Land was the king of the property market in 2022 as it outpaced other real estate assets put on the market in terms of price growth. Its price grew by 22.88 percent, ahead of residential and short-let assets, which grew by 18.13 percent and 19.05 percent respectively.
The three assets demonstrated resilience within the period, growing by those numbers despite inflationary pressures and other market challenges, according to a survey conducted by BuyLetLive, an online property research platform.
Experts say that the price growth was to be expected in a country that experienced high inflationary pressure throughout last year, starting with 15.60 percent in January and rising to 21.34 percent in December, which marked a 5.74 percentage point increase in the rate of inflation within the period.
According to them, the highest inflation rate was recorded in November, at 21.47 percent, giving a 5.87 percentage point difference in the 11-month period. Another factor that helped the rate of price increase was the volatile exchange rate regime.
The parallel market exchange rate, which started at N564 per $1 at the beginning of the year, was more than N872 per $1 in October 2022.
The Monetary Policy Committee of the Central Bank of Nigeria, in a bid to curb inflation in the country, also raised the monetary policy rate from 11.5 percent to 16.5 percent at the end of last year.
All these, the experts say, piled pressure on commodity prices, including prices of building materials, labour and other components of real estate assets supply.
On the other hand, more people have become aware that property, especially in high-growth regions like Lagos, is one of the safest investment channels, while security has become a key concern for Lagos residents and, therefore, is a key factor driving demand for gated estates across the city.
In Lagos, while millennials topped the chart of demand drivers for the rental market, the prime residential market was primarily driven by high net-worth individuals, expatriates and diplomats.
Among other reasons, land in Lagos is scarce and demand for it is high. With its large population estimated at 20 million, the city is only 3,577 square kilometres or 358,862 hectares, representing only 0.4 percent of Nigeria’s 923,773 square kilometres of territorial land.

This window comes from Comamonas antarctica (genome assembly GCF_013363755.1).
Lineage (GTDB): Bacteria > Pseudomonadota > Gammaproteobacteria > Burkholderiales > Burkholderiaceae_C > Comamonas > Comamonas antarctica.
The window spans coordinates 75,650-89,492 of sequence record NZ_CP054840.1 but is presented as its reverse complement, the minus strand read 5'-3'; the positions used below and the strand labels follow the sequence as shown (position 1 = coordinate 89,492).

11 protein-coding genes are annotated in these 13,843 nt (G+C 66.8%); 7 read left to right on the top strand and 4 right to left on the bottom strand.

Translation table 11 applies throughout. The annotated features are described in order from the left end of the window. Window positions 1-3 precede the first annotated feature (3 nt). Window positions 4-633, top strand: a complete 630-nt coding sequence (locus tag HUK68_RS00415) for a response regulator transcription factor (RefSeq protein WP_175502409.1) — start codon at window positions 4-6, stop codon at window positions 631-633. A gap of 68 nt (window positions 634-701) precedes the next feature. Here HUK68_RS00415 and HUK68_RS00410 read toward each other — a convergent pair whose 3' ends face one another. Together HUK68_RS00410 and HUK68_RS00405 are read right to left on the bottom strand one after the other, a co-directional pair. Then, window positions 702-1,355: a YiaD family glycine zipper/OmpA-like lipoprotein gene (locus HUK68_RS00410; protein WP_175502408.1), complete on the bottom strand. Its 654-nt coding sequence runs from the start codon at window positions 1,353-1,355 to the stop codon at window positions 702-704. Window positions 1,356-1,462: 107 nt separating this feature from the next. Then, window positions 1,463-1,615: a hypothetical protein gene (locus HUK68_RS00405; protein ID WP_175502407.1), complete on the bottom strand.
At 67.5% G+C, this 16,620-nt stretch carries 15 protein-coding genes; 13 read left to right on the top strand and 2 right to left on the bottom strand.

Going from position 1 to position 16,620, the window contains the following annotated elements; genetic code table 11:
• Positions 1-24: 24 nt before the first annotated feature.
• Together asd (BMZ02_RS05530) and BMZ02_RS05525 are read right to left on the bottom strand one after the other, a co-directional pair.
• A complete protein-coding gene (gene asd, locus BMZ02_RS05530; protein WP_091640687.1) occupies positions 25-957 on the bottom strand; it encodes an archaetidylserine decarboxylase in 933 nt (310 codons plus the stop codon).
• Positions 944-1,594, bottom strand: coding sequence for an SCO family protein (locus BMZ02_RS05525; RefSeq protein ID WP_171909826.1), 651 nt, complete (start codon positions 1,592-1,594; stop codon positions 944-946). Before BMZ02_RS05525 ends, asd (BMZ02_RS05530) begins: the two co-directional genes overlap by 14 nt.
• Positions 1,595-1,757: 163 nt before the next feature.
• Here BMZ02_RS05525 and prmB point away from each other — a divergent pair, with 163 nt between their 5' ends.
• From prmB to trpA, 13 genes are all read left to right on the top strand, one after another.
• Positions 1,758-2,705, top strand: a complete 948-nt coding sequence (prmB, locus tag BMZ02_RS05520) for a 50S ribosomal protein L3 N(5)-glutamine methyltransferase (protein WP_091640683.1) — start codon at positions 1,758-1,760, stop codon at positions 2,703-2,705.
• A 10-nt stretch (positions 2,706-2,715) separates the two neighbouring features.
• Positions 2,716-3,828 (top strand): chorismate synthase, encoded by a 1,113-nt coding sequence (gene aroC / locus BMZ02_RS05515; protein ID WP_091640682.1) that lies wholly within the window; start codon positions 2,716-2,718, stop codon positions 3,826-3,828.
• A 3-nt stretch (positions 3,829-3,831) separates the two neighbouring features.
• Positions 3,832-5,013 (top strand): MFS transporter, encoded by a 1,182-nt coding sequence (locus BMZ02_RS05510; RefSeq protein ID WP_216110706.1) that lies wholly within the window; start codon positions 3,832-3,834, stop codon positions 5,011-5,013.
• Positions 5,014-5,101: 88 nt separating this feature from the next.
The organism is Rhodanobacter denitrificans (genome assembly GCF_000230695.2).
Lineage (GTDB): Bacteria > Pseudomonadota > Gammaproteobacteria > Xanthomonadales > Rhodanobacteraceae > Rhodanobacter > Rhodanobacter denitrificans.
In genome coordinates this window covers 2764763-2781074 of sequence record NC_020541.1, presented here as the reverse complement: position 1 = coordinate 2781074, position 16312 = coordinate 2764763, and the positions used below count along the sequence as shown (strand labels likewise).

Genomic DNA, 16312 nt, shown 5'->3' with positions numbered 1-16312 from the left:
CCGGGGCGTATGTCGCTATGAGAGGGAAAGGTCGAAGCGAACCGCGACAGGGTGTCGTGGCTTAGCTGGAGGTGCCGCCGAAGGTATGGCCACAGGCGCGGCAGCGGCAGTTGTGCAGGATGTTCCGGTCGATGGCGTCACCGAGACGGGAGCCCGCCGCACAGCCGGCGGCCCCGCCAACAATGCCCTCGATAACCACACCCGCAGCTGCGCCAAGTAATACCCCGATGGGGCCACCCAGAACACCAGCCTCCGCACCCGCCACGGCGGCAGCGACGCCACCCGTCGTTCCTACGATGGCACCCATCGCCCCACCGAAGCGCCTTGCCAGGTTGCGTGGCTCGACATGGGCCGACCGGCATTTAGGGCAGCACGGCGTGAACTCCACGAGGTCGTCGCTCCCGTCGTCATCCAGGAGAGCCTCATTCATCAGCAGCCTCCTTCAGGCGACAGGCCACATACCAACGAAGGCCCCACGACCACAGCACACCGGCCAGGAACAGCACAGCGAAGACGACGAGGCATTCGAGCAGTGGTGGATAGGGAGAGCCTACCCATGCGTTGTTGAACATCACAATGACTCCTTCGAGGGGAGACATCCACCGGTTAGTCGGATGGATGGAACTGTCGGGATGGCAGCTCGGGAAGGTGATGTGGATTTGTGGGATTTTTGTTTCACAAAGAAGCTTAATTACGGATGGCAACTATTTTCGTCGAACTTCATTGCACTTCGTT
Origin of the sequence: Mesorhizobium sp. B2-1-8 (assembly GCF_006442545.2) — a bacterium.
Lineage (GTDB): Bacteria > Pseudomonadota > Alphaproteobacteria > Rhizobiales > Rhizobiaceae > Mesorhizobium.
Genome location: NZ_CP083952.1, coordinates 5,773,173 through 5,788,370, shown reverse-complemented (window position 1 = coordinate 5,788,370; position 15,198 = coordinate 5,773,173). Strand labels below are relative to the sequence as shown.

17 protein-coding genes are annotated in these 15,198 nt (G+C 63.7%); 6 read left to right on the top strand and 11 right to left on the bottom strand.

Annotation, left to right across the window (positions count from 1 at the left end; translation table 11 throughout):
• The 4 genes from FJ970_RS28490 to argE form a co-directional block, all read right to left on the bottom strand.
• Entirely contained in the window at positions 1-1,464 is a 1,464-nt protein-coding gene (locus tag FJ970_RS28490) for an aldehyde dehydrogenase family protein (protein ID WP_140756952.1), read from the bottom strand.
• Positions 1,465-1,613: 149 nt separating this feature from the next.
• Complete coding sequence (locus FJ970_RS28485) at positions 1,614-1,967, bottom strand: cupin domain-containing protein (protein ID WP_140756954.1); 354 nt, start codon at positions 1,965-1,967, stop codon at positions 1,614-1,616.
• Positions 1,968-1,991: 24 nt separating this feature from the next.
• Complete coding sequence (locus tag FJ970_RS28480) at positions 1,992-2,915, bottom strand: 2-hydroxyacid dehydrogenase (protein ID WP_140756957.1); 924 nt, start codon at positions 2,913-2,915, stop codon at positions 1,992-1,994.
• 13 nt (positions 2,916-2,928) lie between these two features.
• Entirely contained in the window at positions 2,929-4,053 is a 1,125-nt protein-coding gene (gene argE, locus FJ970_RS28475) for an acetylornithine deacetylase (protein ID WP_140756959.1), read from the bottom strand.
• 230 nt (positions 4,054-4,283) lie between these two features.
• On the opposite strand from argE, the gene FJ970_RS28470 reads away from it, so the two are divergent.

Commenting on the growth, Temitope Runsewe, CEO of Dutum Construction, said the real estate market in Nigeria grew significantly in 2022 in terms of projects that were executed.
“New asset classes have emerged and investment in the sector increased in the course of the year. However, the limiting impacts of rising inflation and the increasing cost of construction materials has remained a major setback, especially for developers,” he added.
In three other cities surveyed, including Abuja, Rivers and Oyo, land also tops price growth. In Abuja, which is the second largest real estate market in Nigeria, land price in the last 12 months grew at 22.81 percent while residential and short-let apartments grew at 16.52 percent, 19.50 percent respectively.
Overall, the property market in Abuja did well just like Lagos within the period under review. Martin Uche, research lead at BuyLetLive, explained to BusinessDay that currency crisis, cost of construction materials, and excessive price speculation encouraged developers to increase their prices.
“Millennials and baby boomers are driving transactions; young professionals and young families constitute almost 80 percent of the rental transaction in Abuja based on data that we are tracking,” he said, pointing out that Guzape, Maitama, Asokoro, and Katape extension lead in terms of investment destination because of infrastructure and the access they provide.
Oyo State also recorded significant growth in land as well as other asset prices. Over the past 12 months, the residential, land, and short-let markets in the state have grown at 10.38 percent, 13.59 percent, and 11.87 percent, respectively.
The survey notes that over the past few years, the state’s proximity to Lagos, alongside the completion of the Lagos-Ibadan Railway project, has positioned its real estate market for growth, adding that regions like Bodija, one of the city’s most prime locations, and Moniya, where the railway station is located, are poised for growth.
There has been slight improved infrastructure development in these locations, which also helped the price growth. “Infrastructure not only influences real estate market performance, but is also the biggest value driver across all real estate asset classes,” Uche said.
He pointed out, however, that even with this slight improvement, investment in Nigeria’s infrastructure over the past decade has remained relatively low when compared to the annual budget, which is less than 9 percent on average, and less than 1 percent on average compared to the GDP.